Her name is Sassy.
A few days later, I took Sassy out for her first spin. To say that I was a bit nervous was an understatement. I mean, I hadn’t ridden a bike in at least 10 years. When I got on Sassy in the store to try her out, I barely managed to wobble my way in a circle, and damn-near took out a rack of children’s bikes and a four year old. So while the expression on my face may have been, “Well, this is pleasant, I eagerly anticipate this experience,” the voice in my head was saying, “WHAT THE FUCK AM I DOING? I’VE FORGOTTEN HOW TO RIDE A BIKE, THAT SAYING IS A LIE, I’M GOING TO DIIIIIIIIE!” Nonetheless, I straddled Sassy and pushed off, following behind Kyle.
Turns out I did not forget how to ride a bike. Apparently the saying isn’t a lie after all. I did, however, forget that I don’t know how to ride a bike anywhere with actual traffic. See, when I was a kid, we lived so far out in the middle of nowhere that you could just ride in the street without worry. Traffic was almost non-existent, and any cars that did come were seen at least half a mile off, plenty of time to pull off to the side. Here in Saratoga, however, traffic can be heavy, even on side streets. Sidewalks are everywhere, but it’s hard to get anywhere without having to cross at least a few busy intersections. Intersections that, when looking at them for the first time from atop a brand new bicycle, look like they mean certain death.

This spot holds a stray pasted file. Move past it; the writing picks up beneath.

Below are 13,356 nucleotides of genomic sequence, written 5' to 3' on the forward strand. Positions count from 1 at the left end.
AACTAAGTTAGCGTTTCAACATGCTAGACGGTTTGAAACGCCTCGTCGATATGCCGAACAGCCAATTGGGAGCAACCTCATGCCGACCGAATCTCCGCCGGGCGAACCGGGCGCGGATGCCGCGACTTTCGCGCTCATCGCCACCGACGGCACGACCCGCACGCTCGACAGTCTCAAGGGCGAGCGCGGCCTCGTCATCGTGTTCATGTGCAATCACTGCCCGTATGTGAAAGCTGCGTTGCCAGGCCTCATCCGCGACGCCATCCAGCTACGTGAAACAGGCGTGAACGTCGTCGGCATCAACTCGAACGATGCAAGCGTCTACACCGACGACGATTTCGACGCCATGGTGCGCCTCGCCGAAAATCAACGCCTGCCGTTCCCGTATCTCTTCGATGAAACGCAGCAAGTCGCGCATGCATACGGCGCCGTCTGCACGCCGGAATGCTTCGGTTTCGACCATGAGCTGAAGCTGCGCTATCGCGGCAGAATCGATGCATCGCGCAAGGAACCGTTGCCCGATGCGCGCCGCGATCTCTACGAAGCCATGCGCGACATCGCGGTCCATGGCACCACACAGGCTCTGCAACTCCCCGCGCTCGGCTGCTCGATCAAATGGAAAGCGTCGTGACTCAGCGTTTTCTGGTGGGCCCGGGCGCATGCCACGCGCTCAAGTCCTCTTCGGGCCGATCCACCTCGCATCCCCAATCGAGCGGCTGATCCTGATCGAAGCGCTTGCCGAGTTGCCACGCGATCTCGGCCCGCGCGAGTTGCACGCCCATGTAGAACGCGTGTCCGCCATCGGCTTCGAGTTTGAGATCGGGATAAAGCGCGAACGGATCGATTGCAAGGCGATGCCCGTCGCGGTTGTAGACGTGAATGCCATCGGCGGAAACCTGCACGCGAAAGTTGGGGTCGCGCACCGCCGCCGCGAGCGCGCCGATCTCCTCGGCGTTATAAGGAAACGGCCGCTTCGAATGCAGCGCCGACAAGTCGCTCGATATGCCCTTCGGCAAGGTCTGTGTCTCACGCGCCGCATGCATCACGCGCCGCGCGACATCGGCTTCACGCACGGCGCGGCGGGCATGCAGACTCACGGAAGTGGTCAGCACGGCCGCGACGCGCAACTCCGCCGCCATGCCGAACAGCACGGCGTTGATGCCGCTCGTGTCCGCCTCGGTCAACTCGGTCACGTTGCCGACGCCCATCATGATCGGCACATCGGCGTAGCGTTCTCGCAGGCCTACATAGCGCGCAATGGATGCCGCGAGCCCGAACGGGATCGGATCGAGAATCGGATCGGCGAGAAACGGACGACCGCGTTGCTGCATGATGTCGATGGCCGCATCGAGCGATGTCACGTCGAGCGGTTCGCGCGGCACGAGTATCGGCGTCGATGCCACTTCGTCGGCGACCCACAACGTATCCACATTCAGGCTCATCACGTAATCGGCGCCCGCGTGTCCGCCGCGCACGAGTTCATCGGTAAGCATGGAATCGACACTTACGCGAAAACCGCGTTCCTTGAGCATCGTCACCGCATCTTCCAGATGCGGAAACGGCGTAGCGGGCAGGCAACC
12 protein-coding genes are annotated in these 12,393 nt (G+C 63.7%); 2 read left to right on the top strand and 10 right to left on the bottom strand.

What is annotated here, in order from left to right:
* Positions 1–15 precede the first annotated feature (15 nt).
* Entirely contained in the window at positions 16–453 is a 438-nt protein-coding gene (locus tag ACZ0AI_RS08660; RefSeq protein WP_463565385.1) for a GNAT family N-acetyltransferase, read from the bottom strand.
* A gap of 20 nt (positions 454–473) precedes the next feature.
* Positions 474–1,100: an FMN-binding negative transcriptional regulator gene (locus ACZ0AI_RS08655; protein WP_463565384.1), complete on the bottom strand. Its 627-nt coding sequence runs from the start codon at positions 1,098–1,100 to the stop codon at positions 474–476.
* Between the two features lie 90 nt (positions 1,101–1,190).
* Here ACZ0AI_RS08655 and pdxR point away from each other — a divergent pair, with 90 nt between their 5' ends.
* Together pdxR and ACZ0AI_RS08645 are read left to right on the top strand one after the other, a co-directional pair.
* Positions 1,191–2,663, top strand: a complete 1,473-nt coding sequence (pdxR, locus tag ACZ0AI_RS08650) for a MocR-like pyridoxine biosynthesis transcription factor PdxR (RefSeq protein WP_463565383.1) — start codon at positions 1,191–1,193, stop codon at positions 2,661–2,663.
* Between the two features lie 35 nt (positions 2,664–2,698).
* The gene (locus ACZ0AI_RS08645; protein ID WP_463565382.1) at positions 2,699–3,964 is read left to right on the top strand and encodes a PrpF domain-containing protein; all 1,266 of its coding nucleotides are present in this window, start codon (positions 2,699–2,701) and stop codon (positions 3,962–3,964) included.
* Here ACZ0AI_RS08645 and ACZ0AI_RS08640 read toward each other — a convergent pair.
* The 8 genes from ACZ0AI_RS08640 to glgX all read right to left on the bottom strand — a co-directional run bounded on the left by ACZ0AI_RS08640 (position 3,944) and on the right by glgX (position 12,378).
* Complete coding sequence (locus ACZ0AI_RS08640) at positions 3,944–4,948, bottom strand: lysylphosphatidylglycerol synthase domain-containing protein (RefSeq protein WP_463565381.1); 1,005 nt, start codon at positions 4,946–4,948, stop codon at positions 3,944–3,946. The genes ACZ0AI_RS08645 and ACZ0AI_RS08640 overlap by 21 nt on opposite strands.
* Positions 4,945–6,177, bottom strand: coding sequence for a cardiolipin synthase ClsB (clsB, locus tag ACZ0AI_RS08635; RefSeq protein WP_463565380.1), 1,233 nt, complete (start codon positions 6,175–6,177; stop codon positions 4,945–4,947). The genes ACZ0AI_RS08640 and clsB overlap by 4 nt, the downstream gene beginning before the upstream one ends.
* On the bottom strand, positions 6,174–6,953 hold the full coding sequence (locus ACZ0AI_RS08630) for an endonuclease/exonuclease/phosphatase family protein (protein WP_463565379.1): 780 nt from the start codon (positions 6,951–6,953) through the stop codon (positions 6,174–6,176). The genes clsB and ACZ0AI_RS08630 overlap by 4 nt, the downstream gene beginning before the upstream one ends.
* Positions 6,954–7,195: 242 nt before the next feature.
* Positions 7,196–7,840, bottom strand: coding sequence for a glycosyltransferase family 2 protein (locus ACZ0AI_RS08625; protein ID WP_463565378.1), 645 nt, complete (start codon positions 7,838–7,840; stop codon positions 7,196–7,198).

And then there’s the other little factoid of which I was unaware: my husband is suicidal. I didn’t realize he was so unhappy, but apparently he believes that being run over by a car would be cheaper and easier than a divorce. He won’t hesitate to throw himself across a busy intersection at the slightest break in traffic, regardless of the color of the lights. Which leaves me with two options: throw myself out there after him and hope I make it, or stay back and get stuck waiting for another break in traffic while Kyle waits on the other side. I usually went with the latter option, seeing as I don’t want to die, but I definitely saw my life flash before my eyes more than once.